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Salix myricoides Muhl.
Life   Plantae   Dicotyledoneae   Salicaceae   Salix

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Salix myricoides Muhl.
bayberry willow

General Information
Symbol: SAMY2
Group: Dicot
Family: Salicaceae
Duration: Perennial
Growth Habit : Shrub
Native Status : CAN   N
L48   N
Data Source and Documentation
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Plants-NRCS Logos
green round image for nativity Native blue round image for introduced Introduced ocre round image for introduced and nativity Both white round image for no status Absent/Unreported
image for native, but no county data Native, No County Data image for introduced, but no county data Introduced, No County Data both introduced and native, but no county data Both, No County Data
Native Status:
lower 48 status L48    Alaska status AK    Hawaii status HI    Puerto Rico status PR    Virgin Islands status VI    Navassa Island NAV    Canada status CAN    Greenland status GL    Saint Pierre and Michelon status SPM    North America NA   





Click on a scientific name below to expand it in the PLANTS Classification Report.
Rank Scientific Name and Common Name
Kingdom Plantae – Plants
Subkingdom Tracheobionta – Vascular plants
Superdivision Spermatophyta – Seed plants
Division Magnoliophyta – Flowering plants
Class Magnoliopsida – Dicotyledons
Subclass Dilleniidae
Order Salicales
Family Salicaceae – Willow family
Genus Salix L. – willow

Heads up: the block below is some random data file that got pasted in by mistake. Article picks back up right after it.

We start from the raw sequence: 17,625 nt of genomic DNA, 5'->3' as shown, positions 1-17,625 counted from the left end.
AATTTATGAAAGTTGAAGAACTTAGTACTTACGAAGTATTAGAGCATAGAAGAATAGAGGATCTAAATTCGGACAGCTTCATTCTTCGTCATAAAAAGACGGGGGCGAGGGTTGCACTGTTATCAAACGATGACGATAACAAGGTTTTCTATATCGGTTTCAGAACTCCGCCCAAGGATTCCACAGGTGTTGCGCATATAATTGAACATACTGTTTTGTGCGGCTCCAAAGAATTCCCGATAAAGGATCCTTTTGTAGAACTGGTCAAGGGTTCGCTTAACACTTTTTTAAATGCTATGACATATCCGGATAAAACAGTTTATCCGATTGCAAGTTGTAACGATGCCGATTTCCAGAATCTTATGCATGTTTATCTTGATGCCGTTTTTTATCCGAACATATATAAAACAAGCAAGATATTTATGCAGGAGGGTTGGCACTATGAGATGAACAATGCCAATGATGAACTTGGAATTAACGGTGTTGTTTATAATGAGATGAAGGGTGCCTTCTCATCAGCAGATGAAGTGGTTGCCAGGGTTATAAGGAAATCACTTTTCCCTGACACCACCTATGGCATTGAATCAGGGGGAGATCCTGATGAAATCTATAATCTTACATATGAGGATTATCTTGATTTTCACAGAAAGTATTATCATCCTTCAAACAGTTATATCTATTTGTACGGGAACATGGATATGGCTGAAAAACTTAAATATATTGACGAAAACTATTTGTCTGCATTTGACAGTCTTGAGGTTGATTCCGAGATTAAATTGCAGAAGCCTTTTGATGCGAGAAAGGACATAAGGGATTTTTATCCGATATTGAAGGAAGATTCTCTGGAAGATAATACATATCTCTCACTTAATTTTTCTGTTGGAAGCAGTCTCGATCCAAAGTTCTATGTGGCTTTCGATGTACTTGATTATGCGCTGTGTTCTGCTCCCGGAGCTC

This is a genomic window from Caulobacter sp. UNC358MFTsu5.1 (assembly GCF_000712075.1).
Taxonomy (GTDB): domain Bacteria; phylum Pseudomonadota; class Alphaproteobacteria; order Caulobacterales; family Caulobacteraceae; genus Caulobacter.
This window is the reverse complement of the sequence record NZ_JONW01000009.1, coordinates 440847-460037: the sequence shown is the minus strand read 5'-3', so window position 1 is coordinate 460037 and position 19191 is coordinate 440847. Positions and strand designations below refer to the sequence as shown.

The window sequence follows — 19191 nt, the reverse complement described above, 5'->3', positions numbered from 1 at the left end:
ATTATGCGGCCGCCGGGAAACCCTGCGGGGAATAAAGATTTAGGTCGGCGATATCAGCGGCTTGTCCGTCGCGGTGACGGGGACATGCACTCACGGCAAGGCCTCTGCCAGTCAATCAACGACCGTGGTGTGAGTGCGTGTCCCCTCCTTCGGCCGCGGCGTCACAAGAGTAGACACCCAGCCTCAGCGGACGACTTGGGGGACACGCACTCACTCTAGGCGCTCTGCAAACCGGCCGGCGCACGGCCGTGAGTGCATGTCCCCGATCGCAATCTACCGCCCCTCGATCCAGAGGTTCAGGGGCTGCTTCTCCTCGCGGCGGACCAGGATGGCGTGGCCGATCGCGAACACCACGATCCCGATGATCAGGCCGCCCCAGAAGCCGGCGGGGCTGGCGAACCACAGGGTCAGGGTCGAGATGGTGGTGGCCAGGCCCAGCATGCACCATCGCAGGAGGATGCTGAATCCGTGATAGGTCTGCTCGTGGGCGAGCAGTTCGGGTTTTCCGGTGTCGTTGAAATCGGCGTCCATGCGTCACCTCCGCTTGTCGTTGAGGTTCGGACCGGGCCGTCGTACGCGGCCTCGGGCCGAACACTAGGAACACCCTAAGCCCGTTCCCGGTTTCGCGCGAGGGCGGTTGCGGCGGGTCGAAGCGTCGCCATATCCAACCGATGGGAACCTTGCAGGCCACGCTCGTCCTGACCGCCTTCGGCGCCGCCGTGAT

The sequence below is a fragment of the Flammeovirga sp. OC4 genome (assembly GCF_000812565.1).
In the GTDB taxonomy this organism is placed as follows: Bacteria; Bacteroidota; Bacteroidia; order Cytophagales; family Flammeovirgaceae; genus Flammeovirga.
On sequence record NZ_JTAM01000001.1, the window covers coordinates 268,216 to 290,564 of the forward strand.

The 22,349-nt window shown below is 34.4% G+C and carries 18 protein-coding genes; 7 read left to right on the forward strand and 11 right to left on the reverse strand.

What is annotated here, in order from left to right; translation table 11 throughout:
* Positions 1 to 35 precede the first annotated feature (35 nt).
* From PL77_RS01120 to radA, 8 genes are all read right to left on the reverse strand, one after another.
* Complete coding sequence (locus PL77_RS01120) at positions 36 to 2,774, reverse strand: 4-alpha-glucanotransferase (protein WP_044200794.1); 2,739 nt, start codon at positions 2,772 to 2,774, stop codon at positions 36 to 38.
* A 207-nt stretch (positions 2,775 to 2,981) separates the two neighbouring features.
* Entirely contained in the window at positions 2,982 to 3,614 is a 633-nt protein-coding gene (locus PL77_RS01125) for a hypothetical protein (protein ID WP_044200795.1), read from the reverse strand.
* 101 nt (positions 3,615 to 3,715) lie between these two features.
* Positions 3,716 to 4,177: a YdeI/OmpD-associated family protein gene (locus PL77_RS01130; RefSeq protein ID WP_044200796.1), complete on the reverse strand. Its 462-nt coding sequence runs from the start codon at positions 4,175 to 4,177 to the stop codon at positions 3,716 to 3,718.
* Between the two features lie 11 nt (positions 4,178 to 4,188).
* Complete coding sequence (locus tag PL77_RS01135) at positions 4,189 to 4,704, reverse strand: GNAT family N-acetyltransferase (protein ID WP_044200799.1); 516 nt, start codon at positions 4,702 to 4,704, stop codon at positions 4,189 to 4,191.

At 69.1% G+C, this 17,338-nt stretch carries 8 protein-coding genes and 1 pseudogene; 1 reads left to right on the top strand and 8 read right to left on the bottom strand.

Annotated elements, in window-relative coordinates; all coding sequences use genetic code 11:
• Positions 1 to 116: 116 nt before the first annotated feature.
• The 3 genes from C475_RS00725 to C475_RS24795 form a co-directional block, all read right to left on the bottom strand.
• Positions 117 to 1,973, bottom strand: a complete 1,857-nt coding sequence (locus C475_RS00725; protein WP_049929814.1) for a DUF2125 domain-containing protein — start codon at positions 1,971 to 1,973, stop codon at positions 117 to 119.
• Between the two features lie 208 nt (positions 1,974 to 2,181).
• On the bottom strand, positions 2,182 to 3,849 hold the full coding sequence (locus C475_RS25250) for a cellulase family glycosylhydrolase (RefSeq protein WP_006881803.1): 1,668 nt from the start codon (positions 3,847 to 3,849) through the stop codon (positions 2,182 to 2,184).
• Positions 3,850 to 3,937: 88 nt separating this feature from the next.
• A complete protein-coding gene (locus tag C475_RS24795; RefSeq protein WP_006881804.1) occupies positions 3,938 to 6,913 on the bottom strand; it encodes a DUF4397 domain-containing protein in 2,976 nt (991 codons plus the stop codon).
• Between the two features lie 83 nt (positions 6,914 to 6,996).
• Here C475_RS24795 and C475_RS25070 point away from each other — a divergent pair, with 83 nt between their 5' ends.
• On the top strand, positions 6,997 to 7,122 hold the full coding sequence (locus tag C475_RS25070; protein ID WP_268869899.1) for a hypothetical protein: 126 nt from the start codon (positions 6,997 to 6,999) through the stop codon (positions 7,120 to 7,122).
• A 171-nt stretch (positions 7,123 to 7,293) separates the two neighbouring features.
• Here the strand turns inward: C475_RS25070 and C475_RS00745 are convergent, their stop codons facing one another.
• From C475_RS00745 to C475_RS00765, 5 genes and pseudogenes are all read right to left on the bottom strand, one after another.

Species Salix myricoides Muhl. – bayberry willow

Subordinate Taxa

The Plants Database includes the following 2 subspecies of Salix myricoides . Click below on a thumbnail map or name for subspecies profiles. Plant is native (blue) Native Plant is introduced Introduced Plant is introduced Native and Introduced Related taxa legend Distribution of <i>
Salix myricoides</i>
Muhl. var. <i>
(C.R. Ball) Dorn
Salix myricoides var. albovestita
bayberry willow Distribution of <i>
Salix myricoides</i>
Muhl. var. <i>
myricoides </i>
Salix myricoides var. myricoides
bayberry willow

Legal Status

Threatened and Endangered Information:
This plant is listed by the U.S. federal government or a state. Common names are from state and federal lists. Click on a place name to get a complete protected plant list for that location.
Maine blue-leaf willow Endangered

Wetland Status

Interpreting Wetland Status

North America
Atlantic and Gulf Coastal Plain FACW
Eastern Mountains and Piedmont FACW
Midwest FACW
Northcentral & Northeast FACW

Related Links

More Accounts and Images
ARS Germplasm Resources Information Network (SAMY2)
Integrated Taxonomic Information System (SAMY2)
Lady Bird Johnson Wildflower Center Native Plant Information Network (SAMY2)
University of Wisconsin - Stevens Point Freckmann Herbarium (SAMY2)



Source Large Mammals Small Mammals Water Birds Terrestrial Birds


Source Large Mammals Small Mammals Water Birds Terrestrial Birds

Description of Values

Value Class Food Cover

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Following modified from Flora of North America
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Link to Flora of North America home
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FNA Vol. 7 Page 90, 92, 93, 95, 96, 98, 101, 118 , 119 , 120, 121, 127, 135 Login | eFloras Home | Help
FNA | Family List | FNA Vol. 7 | Salicaceae | Salix

67. Salix myricoides Muhlenberg, Ges. Naturf. Freunde Berlin Neue Schriften. 4: 235, plate 6, fig. 2. 1803.

Blue-leaf willow

Salix glaucophylla Bebb var. albovestita C. R. Ball; S. glaucophylloides Fernald; S. glaucophylloides var. albovestita (C. R. Ball) Fernald; S. glaucophylloides var. glaucophylla C. K. Schneider; S. myricoides Muhlenberg var. albovestita (C. R. Ball) Dorn